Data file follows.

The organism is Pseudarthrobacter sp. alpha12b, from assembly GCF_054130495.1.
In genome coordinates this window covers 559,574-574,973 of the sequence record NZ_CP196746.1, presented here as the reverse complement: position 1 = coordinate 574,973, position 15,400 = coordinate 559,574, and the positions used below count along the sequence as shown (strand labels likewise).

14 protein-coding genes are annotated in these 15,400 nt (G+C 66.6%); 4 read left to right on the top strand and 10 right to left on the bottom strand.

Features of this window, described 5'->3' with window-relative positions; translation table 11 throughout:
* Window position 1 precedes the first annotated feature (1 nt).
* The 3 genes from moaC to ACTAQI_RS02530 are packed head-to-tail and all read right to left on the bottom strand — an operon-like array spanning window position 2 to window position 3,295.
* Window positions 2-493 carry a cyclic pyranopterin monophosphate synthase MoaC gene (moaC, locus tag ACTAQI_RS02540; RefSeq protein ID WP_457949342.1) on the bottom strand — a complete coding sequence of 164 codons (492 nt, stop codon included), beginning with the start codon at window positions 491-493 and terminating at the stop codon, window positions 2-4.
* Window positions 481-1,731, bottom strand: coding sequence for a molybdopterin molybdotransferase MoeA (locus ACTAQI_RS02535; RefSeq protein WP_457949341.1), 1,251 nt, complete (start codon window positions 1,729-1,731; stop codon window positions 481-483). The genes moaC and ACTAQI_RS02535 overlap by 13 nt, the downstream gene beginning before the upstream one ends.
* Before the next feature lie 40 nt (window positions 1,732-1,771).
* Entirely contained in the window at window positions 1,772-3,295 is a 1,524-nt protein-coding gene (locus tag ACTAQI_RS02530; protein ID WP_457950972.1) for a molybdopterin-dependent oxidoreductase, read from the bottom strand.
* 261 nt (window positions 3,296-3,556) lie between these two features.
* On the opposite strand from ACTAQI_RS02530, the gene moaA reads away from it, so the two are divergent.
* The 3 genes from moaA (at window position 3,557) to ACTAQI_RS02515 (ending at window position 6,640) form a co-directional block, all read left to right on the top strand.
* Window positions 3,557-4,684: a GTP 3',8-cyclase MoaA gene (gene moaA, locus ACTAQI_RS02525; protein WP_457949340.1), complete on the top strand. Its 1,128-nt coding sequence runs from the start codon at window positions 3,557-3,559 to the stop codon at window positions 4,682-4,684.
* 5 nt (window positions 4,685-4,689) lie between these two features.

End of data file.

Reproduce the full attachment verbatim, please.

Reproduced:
The organism is Pseudarthrobacter sp. alpha12b, from assembly GCF_054130495.1.
In genome coordinates this window covers 559,574-574,973 of the sequence record NZ_CP196746.1, presented here as the reverse complement: position 1 = coordinate 574,973, position 15,400 = coordinate 559,574, and the positions used below count along the sequence as shown (strand labels likewise).

14 protein-coding genes are annotated in these 15,400 nt (G+C 66.6%); 4 read left to right on the top strand and 10 right to left on the bottom strand.

Features of this window, described 5'->3' with window-relative positions; translation table 11 throughout:
* Window position 1 precedes the first annotated feature (1 nt).
* The 3 genes from moaC to ACTAQI_RS02530 are packed head-to-tail and all read right to left on the bottom strand — an operon-like array spanning window position 2 to window position 3,295.
* Window positions 2-493 carry a cyclic pyranopterin monophosphate synthase MoaC gene (moaC, locus tag ACTAQI_RS02540; RefSeq protein ID WP_457949342.1) on the bottom strand — a complete coding sequence of 164 codons (492 nt, stop codon included), beginning with the start codon at window positions 491-493 and terminating at the stop codon, window positions 2-4.
* Window positions 481-1,731, bottom strand: coding sequence for a molybdopterin molybdotransferase MoeA (locus ACTAQI_RS02535; RefSeq protein WP_457949341.1), 1,251 nt, complete (start codon window positions 1,729-1,731; stop codon window positions 481-483). The genes moaC and ACTAQI_RS02535 overlap by 13 nt, the downstream gene beginning before the upstream one ends.
* Before the next feature lie 40 nt (window positions 1,732-1,771).
* Entirely contained in the window at window positions 1,772-3,295 is a 1,524-nt protein-coding gene (locus tag ACTAQI_RS02530; protein ID WP_457950972.1) for a molybdopterin-dependent oxidoreductase, read from the bottom strand.
* 261 nt (window positions 3,296-3,556) lie between these two features.
* On the opposite strand from ACTAQI_RS02530, the gene moaA reads away from it, so the two are divergent.
* The 3 genes from moaA (at window position 3,557) to ACTAQI_RS02515 (ending at window position 6,640) form a co-directional block, all read left to right on the top strand.
* Window positions 3,557-4,684: a GTP 3',8-cyclase MoaA gene (gene moaA, locus ACTAQI_RS02525; protein WP_457949340.1), complete on the top strand. Its 1,128-nt coding sequence runs from the start codon at window positions 3,557-3,559 to the stop codon at window positions 4,682-4,684.
* 5 nt (window positions 4,685-4,689) lie between these two features.